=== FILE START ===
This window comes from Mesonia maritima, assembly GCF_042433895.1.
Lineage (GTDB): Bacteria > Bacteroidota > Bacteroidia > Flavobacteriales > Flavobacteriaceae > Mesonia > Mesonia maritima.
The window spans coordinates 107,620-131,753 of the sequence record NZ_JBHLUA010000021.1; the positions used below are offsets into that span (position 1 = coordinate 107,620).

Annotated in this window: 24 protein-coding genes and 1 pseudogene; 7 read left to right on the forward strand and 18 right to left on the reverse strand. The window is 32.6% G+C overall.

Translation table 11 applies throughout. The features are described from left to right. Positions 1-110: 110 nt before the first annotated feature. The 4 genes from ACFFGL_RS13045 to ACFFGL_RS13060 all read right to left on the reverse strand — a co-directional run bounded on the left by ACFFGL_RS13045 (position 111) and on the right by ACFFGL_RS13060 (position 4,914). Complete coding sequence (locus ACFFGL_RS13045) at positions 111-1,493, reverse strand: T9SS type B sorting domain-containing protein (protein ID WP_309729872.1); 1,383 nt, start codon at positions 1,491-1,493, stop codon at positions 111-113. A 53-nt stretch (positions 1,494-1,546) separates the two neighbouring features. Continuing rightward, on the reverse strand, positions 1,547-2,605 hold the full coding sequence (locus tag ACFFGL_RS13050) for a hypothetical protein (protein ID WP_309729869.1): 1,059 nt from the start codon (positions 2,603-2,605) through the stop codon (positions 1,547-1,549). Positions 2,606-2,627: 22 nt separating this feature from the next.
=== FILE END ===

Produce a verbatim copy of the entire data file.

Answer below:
This window comes from Mesonia maritima, assembly GCF_042433895.1.
Lineage (GTDB): Bacteria > Bacteroidota > Bacteroidia > Flavobacteriales > Flavobacteriaceae > Mesonia > Mesonia maritima.
The window spans coordinates 107,620-131,753 of the sequence record NZ_JBHLUA010000021.1; the positions used below are offsets into that span (position 1 = coordinate 107,620).

Annotated in this window: 24 protein-coding genes and 1 pseudogene; 7 read left to right on the forward strand and 18 right to left on the reverse strand. The window is 32.6% G+C overall.

Translation table 11 applies throughout. The features are described from left to right. Positions 1-110: 110 nt before the first annotated feature. The 4 genes from ACFFGL_RS13045 to ACFFGL_RS13060 all read right to left on the reverse strand — a co-directional run bounded on the left by ACFFGL_RS13045 (position 111) and on the right by ACFFGL_RS13060 (position 4,914). Complete coding sequence (locus ACFFGL_RS13045) at positions 111-1,493, reverse strand: T9SS type B sorting domain-containing protein (protein ID WP_309729872.1); 1,383 nt, start codon at positions 1,491-1,493, stop codon at positions 111-113. A 53-nt stretch (positions 1,494-1,546) separates the two neighbouring features. Continuing rightward, on the reverse strand, positions 1,547-2,605 hold the full coding sequence (locus tag ACFFGL_RS13050) for a hypothetical protein (protein ID WP_309729869.1): 1,059 nt from the start codon (positions 2,603-2,605) through the stop codon (positions 1,547-1,549). Positions 2,606-2,627: 22 nt separating this feature from the next.